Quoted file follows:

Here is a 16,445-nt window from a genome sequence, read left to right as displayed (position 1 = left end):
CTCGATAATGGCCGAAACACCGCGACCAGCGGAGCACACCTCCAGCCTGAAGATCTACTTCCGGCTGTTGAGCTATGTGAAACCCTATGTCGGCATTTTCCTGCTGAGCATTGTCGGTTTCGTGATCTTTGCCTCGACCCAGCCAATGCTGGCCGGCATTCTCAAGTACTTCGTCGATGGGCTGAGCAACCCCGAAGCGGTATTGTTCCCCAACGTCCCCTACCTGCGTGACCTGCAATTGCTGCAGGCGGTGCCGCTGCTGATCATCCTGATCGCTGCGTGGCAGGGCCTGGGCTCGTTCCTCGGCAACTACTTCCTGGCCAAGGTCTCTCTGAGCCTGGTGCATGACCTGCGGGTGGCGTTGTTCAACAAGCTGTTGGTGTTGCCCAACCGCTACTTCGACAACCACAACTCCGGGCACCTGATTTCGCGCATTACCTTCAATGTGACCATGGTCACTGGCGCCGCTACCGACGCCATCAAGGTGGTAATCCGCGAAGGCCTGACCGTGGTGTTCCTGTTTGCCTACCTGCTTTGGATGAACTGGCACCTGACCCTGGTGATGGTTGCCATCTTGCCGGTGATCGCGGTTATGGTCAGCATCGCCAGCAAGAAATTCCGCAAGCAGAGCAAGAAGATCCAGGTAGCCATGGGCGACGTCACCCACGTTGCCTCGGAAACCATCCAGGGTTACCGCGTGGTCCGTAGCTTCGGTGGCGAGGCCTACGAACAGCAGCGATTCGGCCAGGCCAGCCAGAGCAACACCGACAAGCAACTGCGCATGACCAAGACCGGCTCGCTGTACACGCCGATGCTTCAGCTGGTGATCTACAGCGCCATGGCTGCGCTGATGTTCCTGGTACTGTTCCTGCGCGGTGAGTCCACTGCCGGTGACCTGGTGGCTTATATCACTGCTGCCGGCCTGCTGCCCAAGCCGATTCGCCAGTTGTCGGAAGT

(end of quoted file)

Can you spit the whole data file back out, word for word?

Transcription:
Here is a 16,445-nt window from a genome sequence, read left to right as displayed (position 1 = left end):
CTCGATAATGGCCGAAACACCGCGACCAGCGGAGCACACCTCCAGCCTGAAGATCTACTTCCGGCTGTTGAGCTATGTGAAACCCTATGTCGGCATTTTCCTGCTGAGCATTGTCGGTTTCGTGATCTTTGCCTCGACCCAGCCAATGCTGGCCGGCATTCTCAAGTACTTCGTCGATGGGCTGAGCAACCCCGAAGCGGTATTGTTCCCCAACGTCCCCTACCTGCGTGACCTGCAATTGCTGCAGGCGGTGCCGCTGCTGATCATCCTGATCGCTGCGTGGCAGGGCCTGGGCTCGTTCCTCGGCAACTACTTCCTGGCCAAGGTCTCTCTGAGCCTGGTGCATGACCTGCGGGTGGCGTTGTTCAACAAGCTGTTGGTGTTGCCCAACCGCTACTTCGACAACCACAACTCCGGGCACCTGATTTCGCGCATTACCTTCAATGTGACCATGGTCACTGGCGCCGCTACCGACGCCATCAAGGTGGTAATCCGCGAAGGCCTGACCGTGGTGTTCCTGTTTGCCTACCTGCTTTGGATGAACTGGCACCTGACCCTGGTGATGGTTGCCATCTTGCCGGTGATCGCGGTTATGGTCAGCATCGCCAGCAAGAAATTCCGCAAGCAGAGCAAGAAGATCCAGGTAGCCATGGGCGACGTCACCCACGTTGCCTCGGAAACCATCCAGGGTTACCGCGTGGTCCGTAGCTTCGGTGGCGAGGCCTACGAACAGCAGCGATTCGGCCAGGCCAGCCAGAGCAACACCGACAAGCAACTGCGCATGACCAAGACCGGCTCGCTGTACACGCCGATGCTTCAGCTGGTGATCTACAGCGCCATGGCTGCGCTGATGTTCCTGGTACTGTTCCTGCGCGGTGAGTCCACTGCCGGTGACCTGGTGGCTTATATCACTGCTGCCGGCCTGCTGCCCAAGCCGATTCGCCAGTTGTCGGAAGT